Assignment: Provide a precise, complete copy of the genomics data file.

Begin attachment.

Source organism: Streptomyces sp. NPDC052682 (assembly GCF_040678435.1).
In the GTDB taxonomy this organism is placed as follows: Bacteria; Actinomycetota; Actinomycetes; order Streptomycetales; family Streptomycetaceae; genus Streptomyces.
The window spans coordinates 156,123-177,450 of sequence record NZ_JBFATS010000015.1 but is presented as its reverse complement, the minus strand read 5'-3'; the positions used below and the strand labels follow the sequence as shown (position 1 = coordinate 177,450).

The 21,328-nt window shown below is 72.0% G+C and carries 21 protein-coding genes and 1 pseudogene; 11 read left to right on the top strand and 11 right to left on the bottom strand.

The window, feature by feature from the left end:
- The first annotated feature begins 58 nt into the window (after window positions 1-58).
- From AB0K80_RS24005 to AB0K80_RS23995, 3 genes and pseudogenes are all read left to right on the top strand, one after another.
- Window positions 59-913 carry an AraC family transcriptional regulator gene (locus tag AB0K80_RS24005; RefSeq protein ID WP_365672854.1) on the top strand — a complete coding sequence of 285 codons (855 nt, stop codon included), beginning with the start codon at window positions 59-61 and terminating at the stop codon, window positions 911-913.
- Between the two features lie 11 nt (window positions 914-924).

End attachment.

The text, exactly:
Source organism: Streptomyces sp. NPDC052682 (assembly GCF_040678435.1).
In the GTDB taxonomy this organism is placed as follows: Bacteria; Actinomycetota; Actinomycetes; order Streptomycetales; family Streptomycetaceae; genus Streptomyces.
The window spans coordinates 156,123-177,450 of sequence record NZ_JBFATS010000015.1 but is presented as its reverse complement, the minus strand read 5'-3'; the positions used below and the strand labels follow the sequence as shown (position 1 = coordinate 177,450).

The 21,328-nt window shown below is 72.0% G+C and carries 21 protein-coding genes and 1 pseudogene; 11 read left to right on the top strand and 11 right to left on the bottom strand.

The window, feature by feature from the left end:
- The first annotated feature begins 58 nt into the window (after window positions 1-58).
- From AB0K80_RS24005 to AB0K80_RS23995, 3 genes and pseudogenes are all read left to right on the top strand, one after another.
- Window positions 59-913 carry an AraC family transcriptional regulator gene (locus tag AB0K80_RS24005; RefSeq protein ID WP_365672854.1) on the top strand — a complete coding sequence of 285 codons (855 nt, stop codon included), beginning with the start codon at window positions 59-61 and terminating at the stop codon, window positions 911-913.
- Between the two features lie 11 nt (window positions 914-924).